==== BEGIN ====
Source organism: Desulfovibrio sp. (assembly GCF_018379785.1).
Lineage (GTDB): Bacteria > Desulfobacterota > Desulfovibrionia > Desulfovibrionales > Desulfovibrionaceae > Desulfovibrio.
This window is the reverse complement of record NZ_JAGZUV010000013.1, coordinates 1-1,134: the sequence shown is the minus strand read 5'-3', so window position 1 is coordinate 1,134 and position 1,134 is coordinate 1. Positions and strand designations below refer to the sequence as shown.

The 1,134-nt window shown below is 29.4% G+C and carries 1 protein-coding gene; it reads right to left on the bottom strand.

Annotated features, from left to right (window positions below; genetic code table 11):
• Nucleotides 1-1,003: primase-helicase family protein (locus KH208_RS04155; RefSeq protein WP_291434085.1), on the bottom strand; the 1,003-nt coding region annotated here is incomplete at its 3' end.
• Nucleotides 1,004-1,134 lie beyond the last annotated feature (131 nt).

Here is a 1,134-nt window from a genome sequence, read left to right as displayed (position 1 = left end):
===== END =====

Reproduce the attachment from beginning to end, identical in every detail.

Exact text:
Source organism: Desulfovibrio sp. (assembly GCF_018379785.1).
Lineage (GTDB): Bacteria > Desulfobacterota > Desulfovibrionia > Desulfovibrionales > Desulfovibrionaceae > Desulfovibrio.
This window is the reverse complement of record NZ_JAGZUV010000013.1, coordinates 1-1,134: the sequence shown is the minus strand read 5'-3', so window position 1 is coordinate 1,134 and position 1,134 is coordinate 1. Positions and strand designations below refer to the sequence as shown.

The 1,134-nt window shown below is 29.4% G+C and carries 1 protein-coding gene; it reads right to left on the bottom strand.

Annotated features, from left to right (window positions below; genetic code table 11):
• Nucleotides 1-1,003: primase-helicase family protein (locus KH208_RS04155; RefSeq protein WP_291434085.1), on the bottom strand; the 1,003-nt coding region annotated here is incomplete at its 3' end.
• Nucleotides 1,004-1,134 lie beyond the last annotated feature (131 nt).

Here is a 1,134-nt window from a genome sequence, read left to right as displayed (position 1 = left end):